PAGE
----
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How to self-teach JavaScript

canderson93 profile image Carl Anderson Originally published at carlanderson.xyz on ・4 min read

There's no denying that self-teaching JavaScript is difficult - although you have the benefit of always working on areas that interest you, it can be difficult to find direction in your learning.

You're continually asking yourself: are you're doing the right thing? Is there something important you're missing? What are you meant to do next?

Not all learning methods are equal: the time you spend glancing over yet-another explanation of prototypal inheritance (that you still don't understand) isn't as beneficial as when you're 20 chrome tabs into solving an inheritance problem.

If you're looking to make the most of your time, there's a simple cycle that you should be underpinning your learning:

Write, Research, Repeat

The key takeaway here is that your entire learning path should be driven by writing code. It's a skill you have to develop, so there's no substitute for practice. The trick is finding a constant stream of ideas.

The ultimate process is straightforward, however. Write code until you get stuck, and then research your problem until you get unstuck. Over time, you'll need to research less and less.


Of course, if you can't write any code, then this advice isn't useful to you, so I've divided up this strategy into various learning stages to give you a more granular approach.

You have three phases of learning, where the strategy differs slightly:

  1. Introduction Phase
  2. Growth Phase
  3. Honing Phase

Introduction Phase

This phase is the simplest to grasp - you don't know anything. The best thing to do is to take a course that introduces you to the basics of JavaScript. Most people do an entire, in-depth course during this phase – after all, more is better right?

No, not at this stage.

The challenge most people have with the introduction phase is that they try to learn far too much before attempting to apply their knowledge. They try to run before they can walk.

Courses will teach you a language, but they won't teach you how to build software – that's something that you can only learn from practising. You want to keep the period where you are only working from a course as short as possible.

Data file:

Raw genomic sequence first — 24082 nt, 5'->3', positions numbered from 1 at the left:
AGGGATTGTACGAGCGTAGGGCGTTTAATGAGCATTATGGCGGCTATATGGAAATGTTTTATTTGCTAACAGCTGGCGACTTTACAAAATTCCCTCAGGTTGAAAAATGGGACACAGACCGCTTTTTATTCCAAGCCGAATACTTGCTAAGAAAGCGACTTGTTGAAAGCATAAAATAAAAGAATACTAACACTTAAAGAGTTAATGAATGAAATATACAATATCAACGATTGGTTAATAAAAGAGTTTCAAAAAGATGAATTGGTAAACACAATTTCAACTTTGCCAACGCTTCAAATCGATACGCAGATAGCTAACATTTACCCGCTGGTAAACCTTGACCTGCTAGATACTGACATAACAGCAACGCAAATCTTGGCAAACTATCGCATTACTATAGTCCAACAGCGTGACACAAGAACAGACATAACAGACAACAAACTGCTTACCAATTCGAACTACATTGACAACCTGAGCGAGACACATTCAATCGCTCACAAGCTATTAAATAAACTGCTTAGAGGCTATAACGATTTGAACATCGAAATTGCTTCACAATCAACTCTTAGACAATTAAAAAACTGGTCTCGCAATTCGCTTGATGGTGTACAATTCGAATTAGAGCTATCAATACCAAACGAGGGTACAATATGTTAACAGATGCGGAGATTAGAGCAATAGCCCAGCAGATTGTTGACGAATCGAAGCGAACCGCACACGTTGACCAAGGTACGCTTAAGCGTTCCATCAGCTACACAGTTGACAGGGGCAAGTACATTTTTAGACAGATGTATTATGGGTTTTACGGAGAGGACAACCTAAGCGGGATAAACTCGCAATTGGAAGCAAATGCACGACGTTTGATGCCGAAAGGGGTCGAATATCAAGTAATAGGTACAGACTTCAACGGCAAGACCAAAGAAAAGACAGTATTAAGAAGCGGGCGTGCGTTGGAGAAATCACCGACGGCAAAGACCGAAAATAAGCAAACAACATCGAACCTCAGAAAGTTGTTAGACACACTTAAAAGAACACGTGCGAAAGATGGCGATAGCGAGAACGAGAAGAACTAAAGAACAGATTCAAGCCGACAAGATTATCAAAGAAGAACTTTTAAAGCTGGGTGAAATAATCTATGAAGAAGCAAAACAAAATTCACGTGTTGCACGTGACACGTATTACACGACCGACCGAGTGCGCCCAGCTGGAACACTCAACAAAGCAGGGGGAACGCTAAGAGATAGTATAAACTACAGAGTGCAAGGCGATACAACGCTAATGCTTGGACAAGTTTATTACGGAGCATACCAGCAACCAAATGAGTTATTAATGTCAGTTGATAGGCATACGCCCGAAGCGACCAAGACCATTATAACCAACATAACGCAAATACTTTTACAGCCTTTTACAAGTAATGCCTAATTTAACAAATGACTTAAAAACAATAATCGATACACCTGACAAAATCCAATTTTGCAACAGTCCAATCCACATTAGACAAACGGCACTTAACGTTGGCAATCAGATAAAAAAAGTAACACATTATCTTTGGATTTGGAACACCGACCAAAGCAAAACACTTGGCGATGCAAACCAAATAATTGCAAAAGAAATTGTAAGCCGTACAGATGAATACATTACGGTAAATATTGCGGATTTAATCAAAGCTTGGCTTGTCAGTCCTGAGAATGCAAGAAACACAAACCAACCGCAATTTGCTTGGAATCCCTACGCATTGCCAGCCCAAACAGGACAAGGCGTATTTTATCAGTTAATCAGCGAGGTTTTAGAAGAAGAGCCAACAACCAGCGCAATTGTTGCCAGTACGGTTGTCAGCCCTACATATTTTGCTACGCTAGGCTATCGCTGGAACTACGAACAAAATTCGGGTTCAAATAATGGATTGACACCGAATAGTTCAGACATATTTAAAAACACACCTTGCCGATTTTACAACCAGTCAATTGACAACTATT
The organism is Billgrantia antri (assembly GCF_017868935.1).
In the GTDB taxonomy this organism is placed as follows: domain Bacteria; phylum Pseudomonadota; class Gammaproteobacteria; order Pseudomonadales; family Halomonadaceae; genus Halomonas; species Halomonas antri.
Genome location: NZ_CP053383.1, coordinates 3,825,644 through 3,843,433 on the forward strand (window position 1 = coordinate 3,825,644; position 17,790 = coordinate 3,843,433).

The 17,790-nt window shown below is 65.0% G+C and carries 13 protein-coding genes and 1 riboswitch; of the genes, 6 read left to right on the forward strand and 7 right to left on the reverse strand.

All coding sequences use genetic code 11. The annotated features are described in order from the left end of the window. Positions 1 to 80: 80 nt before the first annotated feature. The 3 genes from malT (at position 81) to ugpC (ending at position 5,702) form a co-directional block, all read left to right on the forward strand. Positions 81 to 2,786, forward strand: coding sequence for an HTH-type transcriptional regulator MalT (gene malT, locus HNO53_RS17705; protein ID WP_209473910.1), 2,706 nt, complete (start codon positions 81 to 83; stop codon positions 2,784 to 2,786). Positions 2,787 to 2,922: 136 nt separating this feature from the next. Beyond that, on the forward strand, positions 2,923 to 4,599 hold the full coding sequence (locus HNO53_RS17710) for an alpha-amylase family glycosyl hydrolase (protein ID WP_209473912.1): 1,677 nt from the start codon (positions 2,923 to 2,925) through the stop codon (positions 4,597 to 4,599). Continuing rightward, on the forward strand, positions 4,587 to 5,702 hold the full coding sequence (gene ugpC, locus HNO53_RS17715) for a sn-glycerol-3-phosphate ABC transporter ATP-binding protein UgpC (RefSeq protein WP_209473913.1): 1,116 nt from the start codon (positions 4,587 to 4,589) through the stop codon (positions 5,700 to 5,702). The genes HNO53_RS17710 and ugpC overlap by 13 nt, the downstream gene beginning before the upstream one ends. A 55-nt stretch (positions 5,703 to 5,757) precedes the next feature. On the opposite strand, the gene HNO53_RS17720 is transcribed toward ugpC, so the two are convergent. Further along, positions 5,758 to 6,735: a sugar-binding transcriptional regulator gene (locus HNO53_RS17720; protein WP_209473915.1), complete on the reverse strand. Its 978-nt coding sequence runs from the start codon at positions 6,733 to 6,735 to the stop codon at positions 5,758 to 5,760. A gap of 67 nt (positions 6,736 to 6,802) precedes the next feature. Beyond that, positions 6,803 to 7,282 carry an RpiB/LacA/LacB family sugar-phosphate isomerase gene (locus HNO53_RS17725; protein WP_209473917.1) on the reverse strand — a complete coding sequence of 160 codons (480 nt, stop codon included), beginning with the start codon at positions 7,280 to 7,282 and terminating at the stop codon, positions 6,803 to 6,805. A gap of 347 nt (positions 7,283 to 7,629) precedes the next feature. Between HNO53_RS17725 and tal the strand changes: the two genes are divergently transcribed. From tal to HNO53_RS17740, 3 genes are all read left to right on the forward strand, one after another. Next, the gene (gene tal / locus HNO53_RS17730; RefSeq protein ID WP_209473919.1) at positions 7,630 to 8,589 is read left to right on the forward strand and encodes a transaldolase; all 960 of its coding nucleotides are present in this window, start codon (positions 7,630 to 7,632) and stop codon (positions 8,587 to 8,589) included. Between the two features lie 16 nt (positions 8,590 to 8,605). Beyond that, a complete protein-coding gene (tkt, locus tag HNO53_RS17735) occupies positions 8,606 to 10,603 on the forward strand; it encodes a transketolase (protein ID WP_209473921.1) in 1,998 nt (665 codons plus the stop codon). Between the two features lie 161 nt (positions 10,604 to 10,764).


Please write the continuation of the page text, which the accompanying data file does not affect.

In short, you want to learn absolute basics. I recommend completing the Basic JavaScript section of FreeCodeCamp. It covers all the core building blocks you'll need to work on your own, then you can come back.

Growth Phase

This phase is the point where you have enough knowledge to write code, but everything's clunky, and you're still missing significant amounts of knowledge.

Initially, I recommend you completely stop your course for a while, and spend some time creating several practice projects to solidify what you learned during the introduction phase.

When you're more confident in the basics, you should re-incorporate your course back into your learning. Doing a section in between projects is a good approach.

When you've finished your course, it's a good chance to stretch yourself and try new things. Experiment, and work on the areas that interest you: Frameworks, CSS drawings, WebGL, Node. Have fun with it. It's all valuable.

Honing Phase

This phase isn't clear-cut like the other two. The honing phase is an extension of the growth phase, but we start working on more ambitious projects. Chances are you are still missing significant amounts of knowledge, but coding is comfortable now.

You're ready to start the honing phase when you aren't lost when working on code. You're able to imagine your own solutions to problems (even if you have to google the specifics). This article might help you.

This is the time to practice softer aspects of programming, like the code quality and structure. Start learning best-practices, like testing, commenting your code, and (if necessary) writing docs.